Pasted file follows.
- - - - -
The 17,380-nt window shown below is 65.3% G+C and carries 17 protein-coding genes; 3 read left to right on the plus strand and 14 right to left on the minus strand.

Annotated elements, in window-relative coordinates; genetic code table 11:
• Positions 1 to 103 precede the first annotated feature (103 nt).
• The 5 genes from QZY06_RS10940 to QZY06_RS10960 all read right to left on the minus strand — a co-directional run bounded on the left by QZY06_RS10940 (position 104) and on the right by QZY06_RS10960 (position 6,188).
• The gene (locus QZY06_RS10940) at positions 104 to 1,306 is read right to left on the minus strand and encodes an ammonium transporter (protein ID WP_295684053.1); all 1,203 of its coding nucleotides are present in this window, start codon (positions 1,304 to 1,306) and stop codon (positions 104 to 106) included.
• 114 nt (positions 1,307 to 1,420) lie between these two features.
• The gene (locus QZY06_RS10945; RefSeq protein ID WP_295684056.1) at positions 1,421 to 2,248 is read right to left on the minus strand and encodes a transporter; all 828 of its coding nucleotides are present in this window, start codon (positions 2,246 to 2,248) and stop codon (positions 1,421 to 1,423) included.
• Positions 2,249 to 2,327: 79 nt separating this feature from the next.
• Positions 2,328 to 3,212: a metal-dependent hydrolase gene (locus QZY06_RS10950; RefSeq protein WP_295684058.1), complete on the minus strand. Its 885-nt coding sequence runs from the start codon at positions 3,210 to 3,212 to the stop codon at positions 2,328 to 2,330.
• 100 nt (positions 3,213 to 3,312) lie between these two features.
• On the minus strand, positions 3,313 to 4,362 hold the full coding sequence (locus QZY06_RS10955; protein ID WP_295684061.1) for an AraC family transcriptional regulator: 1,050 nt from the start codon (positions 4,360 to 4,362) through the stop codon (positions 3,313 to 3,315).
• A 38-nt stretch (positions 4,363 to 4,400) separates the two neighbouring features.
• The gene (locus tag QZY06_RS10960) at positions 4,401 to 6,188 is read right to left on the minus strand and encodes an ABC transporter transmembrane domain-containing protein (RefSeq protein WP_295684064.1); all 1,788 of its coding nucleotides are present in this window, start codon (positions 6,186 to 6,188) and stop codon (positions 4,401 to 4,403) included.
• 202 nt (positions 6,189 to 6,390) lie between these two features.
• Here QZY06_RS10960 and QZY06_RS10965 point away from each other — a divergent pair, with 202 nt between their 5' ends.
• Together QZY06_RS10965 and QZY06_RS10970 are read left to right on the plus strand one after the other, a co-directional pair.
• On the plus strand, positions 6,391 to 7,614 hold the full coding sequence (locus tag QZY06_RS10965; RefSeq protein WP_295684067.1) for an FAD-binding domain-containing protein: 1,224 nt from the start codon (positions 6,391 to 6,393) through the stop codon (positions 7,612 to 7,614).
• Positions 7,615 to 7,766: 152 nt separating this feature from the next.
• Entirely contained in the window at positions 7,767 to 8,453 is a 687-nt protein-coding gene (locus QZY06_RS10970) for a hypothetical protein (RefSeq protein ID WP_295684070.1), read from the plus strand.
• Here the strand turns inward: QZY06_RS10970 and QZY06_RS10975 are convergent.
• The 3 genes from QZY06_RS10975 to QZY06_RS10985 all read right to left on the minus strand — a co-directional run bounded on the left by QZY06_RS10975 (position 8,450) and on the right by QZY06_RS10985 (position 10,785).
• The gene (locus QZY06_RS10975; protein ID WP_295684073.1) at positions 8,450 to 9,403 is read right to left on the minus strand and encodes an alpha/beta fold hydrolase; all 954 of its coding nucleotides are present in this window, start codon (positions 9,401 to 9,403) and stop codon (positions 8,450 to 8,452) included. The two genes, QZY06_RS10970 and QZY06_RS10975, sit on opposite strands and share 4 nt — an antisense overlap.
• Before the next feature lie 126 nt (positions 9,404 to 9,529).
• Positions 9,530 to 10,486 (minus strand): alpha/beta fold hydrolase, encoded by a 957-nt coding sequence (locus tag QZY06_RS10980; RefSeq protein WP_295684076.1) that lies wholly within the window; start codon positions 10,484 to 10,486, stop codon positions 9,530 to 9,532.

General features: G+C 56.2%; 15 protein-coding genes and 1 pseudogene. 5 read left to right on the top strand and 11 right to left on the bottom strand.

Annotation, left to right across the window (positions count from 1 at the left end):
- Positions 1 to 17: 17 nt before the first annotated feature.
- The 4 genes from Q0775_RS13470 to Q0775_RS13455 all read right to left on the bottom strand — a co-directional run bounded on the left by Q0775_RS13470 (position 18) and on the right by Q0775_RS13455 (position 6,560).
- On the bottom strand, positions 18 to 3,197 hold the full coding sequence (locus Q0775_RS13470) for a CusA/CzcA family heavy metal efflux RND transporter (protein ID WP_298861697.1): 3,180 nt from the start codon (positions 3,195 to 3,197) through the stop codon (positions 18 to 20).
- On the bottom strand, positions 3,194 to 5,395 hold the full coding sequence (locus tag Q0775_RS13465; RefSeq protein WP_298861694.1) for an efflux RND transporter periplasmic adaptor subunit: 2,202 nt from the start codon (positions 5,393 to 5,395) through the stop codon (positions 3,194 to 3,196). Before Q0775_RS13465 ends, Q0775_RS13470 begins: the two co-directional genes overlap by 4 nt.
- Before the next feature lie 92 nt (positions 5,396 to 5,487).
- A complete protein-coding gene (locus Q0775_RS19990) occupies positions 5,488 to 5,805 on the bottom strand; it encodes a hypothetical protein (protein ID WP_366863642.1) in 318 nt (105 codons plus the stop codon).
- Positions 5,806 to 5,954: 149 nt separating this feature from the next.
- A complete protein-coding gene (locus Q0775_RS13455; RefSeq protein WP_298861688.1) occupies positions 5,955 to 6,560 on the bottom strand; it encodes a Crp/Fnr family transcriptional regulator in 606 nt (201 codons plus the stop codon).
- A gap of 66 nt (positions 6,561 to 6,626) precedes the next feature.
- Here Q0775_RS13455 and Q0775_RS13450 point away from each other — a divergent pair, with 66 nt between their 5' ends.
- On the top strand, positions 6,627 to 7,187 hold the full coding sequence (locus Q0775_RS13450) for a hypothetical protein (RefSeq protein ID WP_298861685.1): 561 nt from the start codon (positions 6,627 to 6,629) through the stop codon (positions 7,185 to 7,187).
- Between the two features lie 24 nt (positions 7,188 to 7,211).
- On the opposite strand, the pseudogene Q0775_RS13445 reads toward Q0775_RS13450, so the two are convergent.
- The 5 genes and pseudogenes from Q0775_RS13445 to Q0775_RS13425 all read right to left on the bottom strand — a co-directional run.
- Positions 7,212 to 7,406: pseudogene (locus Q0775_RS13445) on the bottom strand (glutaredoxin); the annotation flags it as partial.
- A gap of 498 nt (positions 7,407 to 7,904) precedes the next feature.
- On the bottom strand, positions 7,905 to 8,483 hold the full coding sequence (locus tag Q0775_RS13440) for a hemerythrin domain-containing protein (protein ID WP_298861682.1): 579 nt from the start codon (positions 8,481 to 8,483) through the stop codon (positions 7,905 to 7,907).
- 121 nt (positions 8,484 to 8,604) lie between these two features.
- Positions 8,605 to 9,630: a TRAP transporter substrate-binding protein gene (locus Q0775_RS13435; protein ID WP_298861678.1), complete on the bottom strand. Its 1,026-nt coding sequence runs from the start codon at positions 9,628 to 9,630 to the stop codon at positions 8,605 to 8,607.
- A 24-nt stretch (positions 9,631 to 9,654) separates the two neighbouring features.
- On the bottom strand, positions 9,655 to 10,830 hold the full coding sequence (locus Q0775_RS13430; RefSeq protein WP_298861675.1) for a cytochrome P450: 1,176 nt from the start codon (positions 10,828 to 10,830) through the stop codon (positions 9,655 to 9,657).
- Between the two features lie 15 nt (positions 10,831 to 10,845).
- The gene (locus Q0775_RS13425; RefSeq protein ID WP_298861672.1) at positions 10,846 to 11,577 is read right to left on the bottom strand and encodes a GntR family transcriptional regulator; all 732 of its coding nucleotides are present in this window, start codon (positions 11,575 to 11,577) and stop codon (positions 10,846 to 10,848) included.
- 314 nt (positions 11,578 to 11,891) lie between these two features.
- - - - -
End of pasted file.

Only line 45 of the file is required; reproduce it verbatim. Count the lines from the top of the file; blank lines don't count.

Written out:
- Positions 8,605 to 9,630: a TRAP transporter substrate-binding protein gene (locus Q0775_RS13435; protein ID WP_298861678.1), complete on the bottom strand. Its 1,026-nt coding sequence runs from the start codon at positions 9,628 to 9,630 to the stop codon at positions 8,605 to 8,607.